December 8th, 2000, 07:28 PM
King of the Lurkers.
Anyone read this Author? I've managed to get a hold of a few of his paperbacks (4 Books of the New Sun, and two books of the Soldier)..
Any thoughts? I've heard that the Book of the New Sun is supposely excellent, and very very different from the norm. Part of me is scared to read it due to the expectation of it, and perhaps that I will be disappointed with it. I really dont know what to expect.. What I have read, the writing style is, well, elegant..
December 9th, 2000, 12:27 PM
\m/ BEER \m/
I read Book of the New Sun a couple of years ago and I liked it a lot. The story is told in the first person by Severin the Torturer.
I don't want to give anything away that may spoil the story, but it is very thought provoking. It is somewhat of a blend of Fantasy and Science Fiction.
As much as I liked and it is considered a *classic*, there is a good amount of crticism that it is a tough read.
I recently gave his LONG SUN books a try, and I could only get through the first book.
December 16th, 2000, 07:22 PM
FitzFlag is right, the Book of the New Sun are brilliant, if a little sureal at times.
Tha author really should have left it at that, but he wrote the Book of the Long Sun... BORING!
October 26th, 2006, 07:16 AM
I've read a couple books from Wolfe. The Knight and Free Live Free. Both books were struggles to get through and both suffered from a lack of a cohesive theme or milieu. I regretted both reads, quite frankly. That said, I heard Book of the New Sun was quite good. I'm not sure if I'm willing to take anyone's word on that. Wolfe, while playing head games, often forgets to craft a compelling story with sufficient tension and resolution, and it feels like he is too busy juggling inferences to bother "saying" much of anything.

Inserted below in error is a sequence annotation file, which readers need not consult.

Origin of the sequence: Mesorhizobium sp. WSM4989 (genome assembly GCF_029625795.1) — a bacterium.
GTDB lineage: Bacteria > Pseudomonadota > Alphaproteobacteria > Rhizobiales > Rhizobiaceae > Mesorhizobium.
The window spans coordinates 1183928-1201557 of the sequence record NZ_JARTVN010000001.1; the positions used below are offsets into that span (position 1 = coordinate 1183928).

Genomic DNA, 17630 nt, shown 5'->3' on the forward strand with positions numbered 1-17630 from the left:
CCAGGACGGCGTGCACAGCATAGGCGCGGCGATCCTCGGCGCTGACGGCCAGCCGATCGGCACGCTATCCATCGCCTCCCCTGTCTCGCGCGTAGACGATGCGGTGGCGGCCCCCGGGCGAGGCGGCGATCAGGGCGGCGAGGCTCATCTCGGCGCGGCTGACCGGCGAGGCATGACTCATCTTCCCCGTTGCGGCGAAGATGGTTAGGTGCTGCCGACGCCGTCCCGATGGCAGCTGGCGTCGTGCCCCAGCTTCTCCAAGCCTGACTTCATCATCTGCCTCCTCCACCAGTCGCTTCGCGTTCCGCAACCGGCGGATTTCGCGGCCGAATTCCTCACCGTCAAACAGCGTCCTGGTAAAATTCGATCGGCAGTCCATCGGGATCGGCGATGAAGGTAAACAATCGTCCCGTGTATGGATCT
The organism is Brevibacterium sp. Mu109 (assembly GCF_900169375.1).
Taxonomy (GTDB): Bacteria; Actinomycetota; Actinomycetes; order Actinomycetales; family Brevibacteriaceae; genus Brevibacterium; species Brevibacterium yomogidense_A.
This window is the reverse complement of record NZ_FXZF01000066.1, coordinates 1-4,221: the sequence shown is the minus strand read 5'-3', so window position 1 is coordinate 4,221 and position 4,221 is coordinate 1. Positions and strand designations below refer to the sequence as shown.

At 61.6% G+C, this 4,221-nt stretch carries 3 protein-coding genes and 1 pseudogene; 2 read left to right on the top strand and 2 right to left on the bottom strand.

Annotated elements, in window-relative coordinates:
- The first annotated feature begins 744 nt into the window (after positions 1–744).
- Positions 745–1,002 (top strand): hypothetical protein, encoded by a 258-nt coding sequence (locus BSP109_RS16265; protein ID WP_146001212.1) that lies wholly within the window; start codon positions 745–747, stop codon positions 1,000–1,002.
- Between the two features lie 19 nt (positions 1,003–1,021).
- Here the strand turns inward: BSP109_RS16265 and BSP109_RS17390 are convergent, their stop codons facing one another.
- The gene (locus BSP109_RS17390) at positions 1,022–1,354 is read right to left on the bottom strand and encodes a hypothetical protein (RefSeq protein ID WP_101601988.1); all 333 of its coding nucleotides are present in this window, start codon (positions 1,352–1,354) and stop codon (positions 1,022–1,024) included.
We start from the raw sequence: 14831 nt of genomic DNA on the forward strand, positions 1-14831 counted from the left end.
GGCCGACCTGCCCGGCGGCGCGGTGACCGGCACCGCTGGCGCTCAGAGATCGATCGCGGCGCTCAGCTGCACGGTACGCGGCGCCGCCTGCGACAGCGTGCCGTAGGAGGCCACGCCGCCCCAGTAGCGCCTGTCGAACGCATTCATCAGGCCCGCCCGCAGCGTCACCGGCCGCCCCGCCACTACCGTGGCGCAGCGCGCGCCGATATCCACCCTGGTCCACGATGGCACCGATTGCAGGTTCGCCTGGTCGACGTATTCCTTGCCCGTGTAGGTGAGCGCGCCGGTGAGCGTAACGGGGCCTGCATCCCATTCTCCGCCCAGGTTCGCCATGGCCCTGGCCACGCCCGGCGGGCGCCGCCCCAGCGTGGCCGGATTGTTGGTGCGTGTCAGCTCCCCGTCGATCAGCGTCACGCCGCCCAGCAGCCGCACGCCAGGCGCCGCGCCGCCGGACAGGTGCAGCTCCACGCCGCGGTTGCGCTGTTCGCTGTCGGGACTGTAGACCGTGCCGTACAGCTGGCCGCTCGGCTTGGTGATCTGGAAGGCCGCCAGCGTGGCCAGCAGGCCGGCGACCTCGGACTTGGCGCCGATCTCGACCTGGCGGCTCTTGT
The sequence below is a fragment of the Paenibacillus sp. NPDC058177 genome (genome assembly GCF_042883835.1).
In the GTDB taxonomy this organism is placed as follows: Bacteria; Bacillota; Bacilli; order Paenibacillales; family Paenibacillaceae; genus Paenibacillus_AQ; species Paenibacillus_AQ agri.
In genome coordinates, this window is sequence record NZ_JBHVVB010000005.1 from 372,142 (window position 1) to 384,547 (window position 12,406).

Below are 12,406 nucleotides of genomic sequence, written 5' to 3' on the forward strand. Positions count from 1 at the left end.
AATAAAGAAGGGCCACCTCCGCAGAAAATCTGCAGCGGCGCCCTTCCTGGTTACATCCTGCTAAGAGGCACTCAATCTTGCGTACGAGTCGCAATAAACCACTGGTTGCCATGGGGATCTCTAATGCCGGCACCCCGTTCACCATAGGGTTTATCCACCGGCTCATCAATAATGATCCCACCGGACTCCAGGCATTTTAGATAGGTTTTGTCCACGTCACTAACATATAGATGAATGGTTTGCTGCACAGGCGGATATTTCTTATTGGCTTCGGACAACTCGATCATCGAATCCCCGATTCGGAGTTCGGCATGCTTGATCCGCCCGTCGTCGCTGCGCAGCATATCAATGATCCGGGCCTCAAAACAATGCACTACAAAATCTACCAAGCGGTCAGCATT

His work so far fails to register much on an emotional or psychological basis for me.
I'm not sure what else to say.
October 26th, 2006, 08:39 AM
Not getting the whole unreliable narrator concept seems to cause a lot of Wolfe woes.
October 26th, 2006, 08:43 AM
I get the concept
Just most have done it (the unreliable narrator) with more savvy and better writing. Having an unreliable narrator doesn't mean that the "apparent" narrative can't be more entertaining or the mysteries more enlightening or intriguing.
His writing as a whole is often quite bland.
And yes I get what he is attempting.
I just don't find much of interest in the result.
October 26th, 2006, 10:07 AM
Well, of course it just goes to what you like in a novel. I had the same problem with Wolfe - I found him kind of tedious, like LeGuin. Of course in one sense, that's not fair - Wolfe isn't trying to excite you. He isn't going for cheap thrills and a spirit of adventure. He's crafting a work of many layers that requires thought and that you can read and reread many times. And, in fact, I also find Doestevsky and Faulkner tedious in the same way. I like cheap thrills.
But that's why whenever I see a full-on love affair post about Wolfe, I feel someone should add that he isn't for everyone. If you don't want to ponder the deeper meaning of a paragraph and just wish the f***ing executioner would get to the town he is heading towards, you probably will be disappointed with the New Sun series.
October 26th, 2006, 10:25 AM
What I look for